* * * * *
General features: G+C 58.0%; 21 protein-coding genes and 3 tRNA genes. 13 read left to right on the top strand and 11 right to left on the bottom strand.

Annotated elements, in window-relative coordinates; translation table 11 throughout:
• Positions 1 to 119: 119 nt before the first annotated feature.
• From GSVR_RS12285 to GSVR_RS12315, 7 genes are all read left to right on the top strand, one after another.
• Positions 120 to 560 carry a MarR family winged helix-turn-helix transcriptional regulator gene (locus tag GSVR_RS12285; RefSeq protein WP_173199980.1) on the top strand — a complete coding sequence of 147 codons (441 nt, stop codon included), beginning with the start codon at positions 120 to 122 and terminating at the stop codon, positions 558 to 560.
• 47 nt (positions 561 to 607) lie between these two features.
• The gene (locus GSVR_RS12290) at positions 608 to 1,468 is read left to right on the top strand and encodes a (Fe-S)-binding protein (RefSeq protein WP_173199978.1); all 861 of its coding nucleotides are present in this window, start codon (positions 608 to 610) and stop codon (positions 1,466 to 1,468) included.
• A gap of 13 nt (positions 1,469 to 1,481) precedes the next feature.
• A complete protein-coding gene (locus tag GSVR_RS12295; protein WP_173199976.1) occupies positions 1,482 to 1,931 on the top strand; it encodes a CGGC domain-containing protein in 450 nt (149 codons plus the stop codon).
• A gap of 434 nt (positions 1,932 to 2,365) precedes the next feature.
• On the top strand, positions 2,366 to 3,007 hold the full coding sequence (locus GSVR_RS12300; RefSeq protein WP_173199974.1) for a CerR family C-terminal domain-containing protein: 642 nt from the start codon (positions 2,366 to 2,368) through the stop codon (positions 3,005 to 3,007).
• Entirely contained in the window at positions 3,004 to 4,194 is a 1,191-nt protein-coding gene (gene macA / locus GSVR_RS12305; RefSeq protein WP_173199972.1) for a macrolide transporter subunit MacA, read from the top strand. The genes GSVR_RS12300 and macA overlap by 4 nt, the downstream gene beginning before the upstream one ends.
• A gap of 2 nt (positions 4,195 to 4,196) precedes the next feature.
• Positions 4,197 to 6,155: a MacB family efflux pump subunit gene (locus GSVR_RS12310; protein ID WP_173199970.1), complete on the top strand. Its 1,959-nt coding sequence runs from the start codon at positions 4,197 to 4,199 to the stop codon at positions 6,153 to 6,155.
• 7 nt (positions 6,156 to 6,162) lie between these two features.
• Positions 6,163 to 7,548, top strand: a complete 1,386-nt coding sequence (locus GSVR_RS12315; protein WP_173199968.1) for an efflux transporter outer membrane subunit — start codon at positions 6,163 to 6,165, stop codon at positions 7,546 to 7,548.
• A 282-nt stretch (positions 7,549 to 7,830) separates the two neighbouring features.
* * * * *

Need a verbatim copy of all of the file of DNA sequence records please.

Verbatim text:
General features: G+C 58.0%; 21 protein-coding genes and 3 tRNA genes. 13 read left to right on the top strand and 11 right to left on the bottom strand.

Annotated elements, in window-relative coordinates; translation table 11 throughout:
• Positions 1 to 119: 119 nt before the first annotated feature.
• From GSVR_RS12285 to GSVR_RS12315, 7 genes are all read left to right on the top strand, one after another.
• Positions 120 to 560 carry a MarR family winged helix-turn-helix transcriptional regulator gene (locus tag GSVR_RS12285; RefSeq protein WP_173199980.1) on the top strand — a complete coding sequence of 147 codons (441 nt, stop codon included), beginning with the start codon at positions 120 to 122 and terminating at the stop codon, positions 558 to 560.
• 47 nt (positions 561 to 607) lie between these two features.
• The gene (locus GSVR_RS12290) at positions 608 to 1,468 is read left to right on the top strand and encodes a (Fe-S)-binding protein (RefSeq protein WP_173199978.1); all 861 of its coding nucleotides are present in this window, start codon (positions 608 to 610) and stop codon (positions 1,466 to 1,468) included.
• A gap of 13 nt (positions 1,469 to 1,481) precedes the next feature.
• A complete protein-coding gene (locus tag GSVR_RS12295; protein WP_173199976.1) occupies positions 1,482 to 1,931 on the top strand; it encodes a CGGC domain-containing protein in 450 nt (149 codons plus the stop codon).
• A gap of 434 nt (positions 1,932 to 2,365) precedes the next feature.
• On the top strand, positions 2,366 to 3,007 hold the full coding sequence (locus GSVR_RS12300; RefSeq protein WP_173199974.1) for a CerR family C-terminal domain-containing protein: 642 nt from the start codon (positions 2,366 to 2,368) through the stop codon (positions 3,005 to 3,007).
• Entirely contained in the window at positions 3,004 to 4,194 is a 1,191-nt protein-coding gene (gene macA / locus GSVR_RS12305; RefSeq protein WP_173199972.1) for a macrolide transporter subunit MacA, read from the top strand. The genes GSVR_RS12300 and macA overlap by 4 nt, the downstream gene beginning before the upstream one ends.
• A gap of 2 nt (positions 4,195 to 4,196) precedes the next feature.
• Positions 4,197 to 6,155: a MacB family efflux pump subunit gene (locus GSVR_RS12310; protein ID WP_173199970.1), complete on the top strand. Its 1,959-nt coding sequence runs from the start codon at positions 4,197 to 4,199 to the stop codon at positions 6,153 to 6,155.
• 7 nt (positions 6,156 to 6,162) lie between these two features.
• Positions 6,163 to 7,548, top strand: a complete 1,386-nt coding sequence (locus GSVR_RS12315; protein WP_173199968.1) for an efflux transporter outer membrane subunit — start codon at positions 6,163 to 6,165, stop codon at positions 7,546 to 7,548.
• A 282-nt stretch (positions 7,549 to 7,830) separates the two neighbouring features.